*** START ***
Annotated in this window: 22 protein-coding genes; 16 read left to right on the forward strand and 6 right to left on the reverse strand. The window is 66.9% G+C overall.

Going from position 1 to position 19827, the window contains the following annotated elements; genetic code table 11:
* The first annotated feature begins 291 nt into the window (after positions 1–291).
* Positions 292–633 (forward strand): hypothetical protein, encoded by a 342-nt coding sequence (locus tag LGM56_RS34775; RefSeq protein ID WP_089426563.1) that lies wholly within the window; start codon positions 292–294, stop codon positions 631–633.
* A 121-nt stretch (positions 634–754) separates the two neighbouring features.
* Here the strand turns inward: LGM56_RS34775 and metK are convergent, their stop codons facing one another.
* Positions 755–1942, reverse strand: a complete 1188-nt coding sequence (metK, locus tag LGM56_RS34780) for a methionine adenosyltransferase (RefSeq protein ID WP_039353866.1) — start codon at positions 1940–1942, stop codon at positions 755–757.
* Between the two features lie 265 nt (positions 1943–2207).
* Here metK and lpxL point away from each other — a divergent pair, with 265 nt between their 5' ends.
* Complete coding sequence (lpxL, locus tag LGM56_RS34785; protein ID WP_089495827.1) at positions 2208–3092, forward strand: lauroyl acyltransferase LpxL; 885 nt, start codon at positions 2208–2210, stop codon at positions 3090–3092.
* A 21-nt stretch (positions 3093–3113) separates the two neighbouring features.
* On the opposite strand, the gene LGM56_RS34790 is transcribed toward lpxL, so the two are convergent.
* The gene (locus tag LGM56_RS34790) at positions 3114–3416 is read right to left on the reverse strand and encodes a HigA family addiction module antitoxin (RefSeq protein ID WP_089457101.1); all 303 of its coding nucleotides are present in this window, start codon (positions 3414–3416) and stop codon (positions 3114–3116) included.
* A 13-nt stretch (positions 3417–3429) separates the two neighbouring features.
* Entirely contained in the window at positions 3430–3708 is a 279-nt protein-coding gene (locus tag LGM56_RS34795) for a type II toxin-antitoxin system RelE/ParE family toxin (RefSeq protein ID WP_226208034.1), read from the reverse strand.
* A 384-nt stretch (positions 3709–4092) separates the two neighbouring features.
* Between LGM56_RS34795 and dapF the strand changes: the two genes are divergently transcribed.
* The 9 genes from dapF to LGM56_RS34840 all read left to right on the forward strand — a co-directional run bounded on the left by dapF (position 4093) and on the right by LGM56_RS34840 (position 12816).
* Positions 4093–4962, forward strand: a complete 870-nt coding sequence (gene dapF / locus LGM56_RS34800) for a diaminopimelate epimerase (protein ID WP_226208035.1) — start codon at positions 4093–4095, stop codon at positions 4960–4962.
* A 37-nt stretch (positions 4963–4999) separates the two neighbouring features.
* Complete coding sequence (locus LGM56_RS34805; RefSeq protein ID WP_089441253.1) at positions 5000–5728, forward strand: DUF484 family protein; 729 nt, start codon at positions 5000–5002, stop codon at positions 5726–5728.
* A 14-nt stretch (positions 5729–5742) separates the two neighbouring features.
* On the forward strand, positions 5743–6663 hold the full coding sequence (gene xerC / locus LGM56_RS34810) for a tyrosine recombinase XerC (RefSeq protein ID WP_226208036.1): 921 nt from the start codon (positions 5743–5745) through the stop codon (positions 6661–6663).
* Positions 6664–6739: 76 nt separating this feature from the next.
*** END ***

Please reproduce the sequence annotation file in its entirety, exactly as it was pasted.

Annotated in this window: 22 protein-coding genes; 16 read left to right on the forward strand and 6 right to left on the reverse strand. The window is 66.9% G+C overall.

Going from position 1 to position 19827, the window contains the following annotated elements; genetic code table 11:
* The first annotated feature begins 291 nt into the window (after positions 1–291).
* Positions 292–633 (forward strand): hypothetical protein, encoded by a 342-nt coding sequence (locus tag LGM56_RS34775; RefSeq protein ID WP_089426563.1) that lies wholly within the window; start codon positions 292–294, stop codon positions 631–633.
* A 121-nt stretch (positions 634–754) separates the two neighbouring features.
* Here the strand turns inward: LGM56_RS34775 and metK are convergent, their stop codons facing one another.
* Positions 755–1942, reverse strand: a complete 1188-nt coding sequence (metK, locus tag LGM56_RS34780) for a methionine adenosyltransferase (RefSeq protein ID WP_039353866.1) — start codon at positions 1940–1942, stop codon at positions 755–757.
* Between the two features lie 265 nt (positions 1943–2207).
* Here metK and lpxL point away from each other — a divergent pair, with 265 nt between their 5' ends.
* Complete coding sequence (lpxL, locus tag LGM56_RS34785; protein ID WP_089495827.1) at positions 2208–3092, forward strand: lauroyl acyltransferase LpxL; 885 nt, start codon at positions 2208–2210, stop codon at positions 3090–3092.
* A 21-nt stretch (positions 3093–3113) separates the two neighbouring features.
* On the opposite strand, the gene LGM56_RS34790 is transcribed toward lpxL, so the two are convergent.
* The gene (locus tag LGM56_RS34790) at positions 3114–3416 is read right to left on the reverse strand and encodes a HigA family addiction module antitoxin (RefSeq protein ID WP_089457101.1); all 303 of its coding nucleotides are present in this window, start codon (positions 3414–3416) and stop codon (positions 3114–3116) included.
* A 13-nt stretch (positions 3417–3429) separates the two neighbouring features.
* Entirely contained in the window at positions 3430–3708 is a 279-nt protein-coding gene (locus tag LGM56_RS34795) for a type II toxin-antitoxin system RelE/ParE family toxin (RefSeq protein ID WP_226208034.1), read from the reverse strand.
* A 384-nt stretch (positions 3709–4092) separates the two neighbouring features.
* Between LGM56_RS34795 and dapF the strand changes: the two genes are divergently transcribed.
* The 9 genes from dapF to LGM56_RS34840 all read left to right on the forward strand — a co-directional run bounded on the left by dapF (position 4093) and on the right by LGM56_RS34840 (position 12816).
* Positions 4093–4962, forward strand: a complete 870-nt coding sequence (gene dapF / locus LGM56_RS34800) for a diaminopimelate epimerase (protein ID WP_226208035.1) — start codon at positions 4093–4095, stop codon at positions 4960–4962.
* A 37-nt stretch (positions 4963–4999) separates the two neighbouring features.
* Complete coding sequence (locus LGM56_RS34805; RefSeq protein ID WP_089441253.1) at positions 5000–5728, forward strand: DUF484 family protein; 729 nt, start codon at positions 5000–5002, stop codon at positions 5726–5728.
* A 14-nt stretch (positions 5729–5742) separates the two neighbouring features.
* On the forward strand, positions 5743–6663 hold the full coding sequence (gene xerC / locus LGM56_RS34810) for a tyrosine recombinase XerC (RefSeq protein ID WP_226208036.1): 921 nt from the start codon (positions 5743–5745) through the stop codon (positions 6661–6663).
* Positions 6664–6739: 76 nt separating this feature from the next.